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UK experts urge $2bn for antibiotic fund

UK experts urge $2bn for antibiotic fund
Photo: UK experts urge $2bn for antibiotic fund
British experts are urging the global pharmaceutical industry to co-operate by setting up a fund towards finding a solution to antibiotic resistance.

The global pharmaceutical industry should set up a $US2.0 billion ($A2.47 billion) global innovation fund to help kick-start research into developing more resistant antibiotics, experts say.

The report on Thursday was by the British government appointed Review on Antimicrobial Resistance committee, which has warned that drug-resistant microbes could kill 10 million people a year worldwide by 2050.

"We need to kick-start drug development to make sure the world has the drugs it needs," the review's author, economist Jim O'Neill, told the BBC.

O'Neill, who used to work at Goldman Sachs investment bank, has also warned that antimicrobial resistance - when bugs become immune to existing drugs - could cost $US100 trillion in lost economic output.

Speaking on the BBC Panorama program, he said big pharma should act with "enlightened self-interest".

"If it gets really bad, somebody is going to come gunning for these guys just how people came gunning for finance" during the 2008 global financial crisis, he said.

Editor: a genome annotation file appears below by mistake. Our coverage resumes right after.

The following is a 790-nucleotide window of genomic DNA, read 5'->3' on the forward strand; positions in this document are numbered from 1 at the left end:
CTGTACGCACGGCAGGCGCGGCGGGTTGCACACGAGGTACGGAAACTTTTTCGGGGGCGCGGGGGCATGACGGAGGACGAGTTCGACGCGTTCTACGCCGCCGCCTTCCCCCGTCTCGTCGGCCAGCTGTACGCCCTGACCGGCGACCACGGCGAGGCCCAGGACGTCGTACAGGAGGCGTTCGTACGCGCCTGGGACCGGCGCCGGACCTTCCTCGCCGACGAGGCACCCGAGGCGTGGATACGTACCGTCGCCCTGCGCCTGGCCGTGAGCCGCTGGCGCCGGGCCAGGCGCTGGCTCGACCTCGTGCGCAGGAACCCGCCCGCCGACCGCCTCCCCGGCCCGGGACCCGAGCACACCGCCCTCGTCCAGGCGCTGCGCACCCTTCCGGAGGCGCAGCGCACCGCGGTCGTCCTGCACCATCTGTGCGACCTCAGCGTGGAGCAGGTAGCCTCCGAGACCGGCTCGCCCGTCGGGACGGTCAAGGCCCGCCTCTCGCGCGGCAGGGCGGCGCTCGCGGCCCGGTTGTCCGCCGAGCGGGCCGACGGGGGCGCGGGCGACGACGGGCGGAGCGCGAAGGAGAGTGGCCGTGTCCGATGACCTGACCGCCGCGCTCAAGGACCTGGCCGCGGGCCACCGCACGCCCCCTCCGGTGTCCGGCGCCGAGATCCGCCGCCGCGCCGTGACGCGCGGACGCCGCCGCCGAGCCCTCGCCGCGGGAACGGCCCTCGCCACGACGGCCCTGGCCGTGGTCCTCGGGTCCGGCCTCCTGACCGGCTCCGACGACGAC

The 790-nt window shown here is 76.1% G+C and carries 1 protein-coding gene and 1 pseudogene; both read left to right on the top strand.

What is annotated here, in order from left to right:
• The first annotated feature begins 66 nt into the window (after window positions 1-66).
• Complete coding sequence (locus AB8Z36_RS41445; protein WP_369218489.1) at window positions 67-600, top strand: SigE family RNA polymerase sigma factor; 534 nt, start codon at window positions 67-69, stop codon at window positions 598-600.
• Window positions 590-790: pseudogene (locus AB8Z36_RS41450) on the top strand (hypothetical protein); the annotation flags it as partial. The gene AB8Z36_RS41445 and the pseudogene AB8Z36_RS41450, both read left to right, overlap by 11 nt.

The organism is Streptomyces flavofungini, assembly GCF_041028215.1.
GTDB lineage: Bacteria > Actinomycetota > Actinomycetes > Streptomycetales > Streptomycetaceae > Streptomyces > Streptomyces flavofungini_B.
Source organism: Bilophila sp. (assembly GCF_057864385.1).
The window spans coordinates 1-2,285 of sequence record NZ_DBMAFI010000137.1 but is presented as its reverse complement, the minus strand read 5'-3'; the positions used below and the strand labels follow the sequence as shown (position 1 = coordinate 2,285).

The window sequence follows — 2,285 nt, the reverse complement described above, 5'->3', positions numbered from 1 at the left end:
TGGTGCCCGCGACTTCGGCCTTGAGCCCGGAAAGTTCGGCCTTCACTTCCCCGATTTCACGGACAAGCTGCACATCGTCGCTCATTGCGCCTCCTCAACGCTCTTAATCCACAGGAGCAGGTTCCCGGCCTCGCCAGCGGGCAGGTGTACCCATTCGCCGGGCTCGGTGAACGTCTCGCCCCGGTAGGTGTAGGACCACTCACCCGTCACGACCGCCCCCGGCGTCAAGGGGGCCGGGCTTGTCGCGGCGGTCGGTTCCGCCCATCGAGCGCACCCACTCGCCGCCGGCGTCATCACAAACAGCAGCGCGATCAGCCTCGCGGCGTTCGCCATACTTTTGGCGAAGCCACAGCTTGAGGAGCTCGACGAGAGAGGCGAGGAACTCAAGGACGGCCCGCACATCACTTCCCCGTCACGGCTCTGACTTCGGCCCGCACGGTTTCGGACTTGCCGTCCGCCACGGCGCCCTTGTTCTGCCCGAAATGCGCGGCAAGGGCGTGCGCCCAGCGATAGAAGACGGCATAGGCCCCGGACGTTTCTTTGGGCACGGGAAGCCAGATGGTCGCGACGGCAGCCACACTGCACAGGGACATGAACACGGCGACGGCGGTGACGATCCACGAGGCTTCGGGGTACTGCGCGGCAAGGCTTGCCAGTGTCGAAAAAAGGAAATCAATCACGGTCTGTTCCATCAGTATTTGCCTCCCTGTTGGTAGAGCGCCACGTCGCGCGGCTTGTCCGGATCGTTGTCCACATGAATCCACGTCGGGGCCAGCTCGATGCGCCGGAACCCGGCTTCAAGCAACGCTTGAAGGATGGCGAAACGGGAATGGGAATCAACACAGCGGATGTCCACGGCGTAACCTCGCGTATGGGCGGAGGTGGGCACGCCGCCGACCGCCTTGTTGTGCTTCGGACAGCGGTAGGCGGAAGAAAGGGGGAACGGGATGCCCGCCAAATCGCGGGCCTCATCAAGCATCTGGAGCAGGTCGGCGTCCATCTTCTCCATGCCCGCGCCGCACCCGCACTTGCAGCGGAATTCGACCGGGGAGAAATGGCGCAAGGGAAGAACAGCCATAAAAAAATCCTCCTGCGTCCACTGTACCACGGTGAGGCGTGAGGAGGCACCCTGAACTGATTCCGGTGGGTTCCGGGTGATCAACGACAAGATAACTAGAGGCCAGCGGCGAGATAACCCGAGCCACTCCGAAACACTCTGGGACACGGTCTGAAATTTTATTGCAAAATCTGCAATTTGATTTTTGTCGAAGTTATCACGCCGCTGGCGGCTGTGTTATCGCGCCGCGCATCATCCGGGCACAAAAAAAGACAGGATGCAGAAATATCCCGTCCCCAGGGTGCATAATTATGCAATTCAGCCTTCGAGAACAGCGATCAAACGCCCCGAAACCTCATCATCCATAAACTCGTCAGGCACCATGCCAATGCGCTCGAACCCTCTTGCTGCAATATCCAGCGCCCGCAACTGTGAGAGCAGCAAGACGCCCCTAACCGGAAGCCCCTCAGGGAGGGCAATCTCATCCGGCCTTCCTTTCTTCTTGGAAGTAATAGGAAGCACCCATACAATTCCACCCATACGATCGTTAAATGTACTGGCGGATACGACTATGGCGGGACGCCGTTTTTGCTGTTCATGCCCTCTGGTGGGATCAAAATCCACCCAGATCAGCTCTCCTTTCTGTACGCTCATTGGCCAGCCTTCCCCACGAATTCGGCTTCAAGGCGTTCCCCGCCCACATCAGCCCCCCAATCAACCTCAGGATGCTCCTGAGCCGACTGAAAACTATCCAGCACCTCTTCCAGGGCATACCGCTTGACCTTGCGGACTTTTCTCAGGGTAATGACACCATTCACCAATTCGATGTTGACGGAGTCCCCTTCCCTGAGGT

He said a fund with $US2.0 billion over five years would give a vital boost to research and development by universities and small biotech companies.

The report said that one potential direction was the development of "resistance breakers" that could boost the effectiveness of existing antibiotics without the additional cost of developing new ones.

With $US2.0 billion over five years, the fund could prioritise payment to universities and small biotech companies and break the link between profitability of the drug and volume of sales.

"Too many good ideas are not being pursued for lack of funding," the report said.

The World Health Organisation last month warned that the world was doing far too little to combat the misuse of antibiotics, which is fuelling drug resistance and allowing treatable diseases to become killers. 


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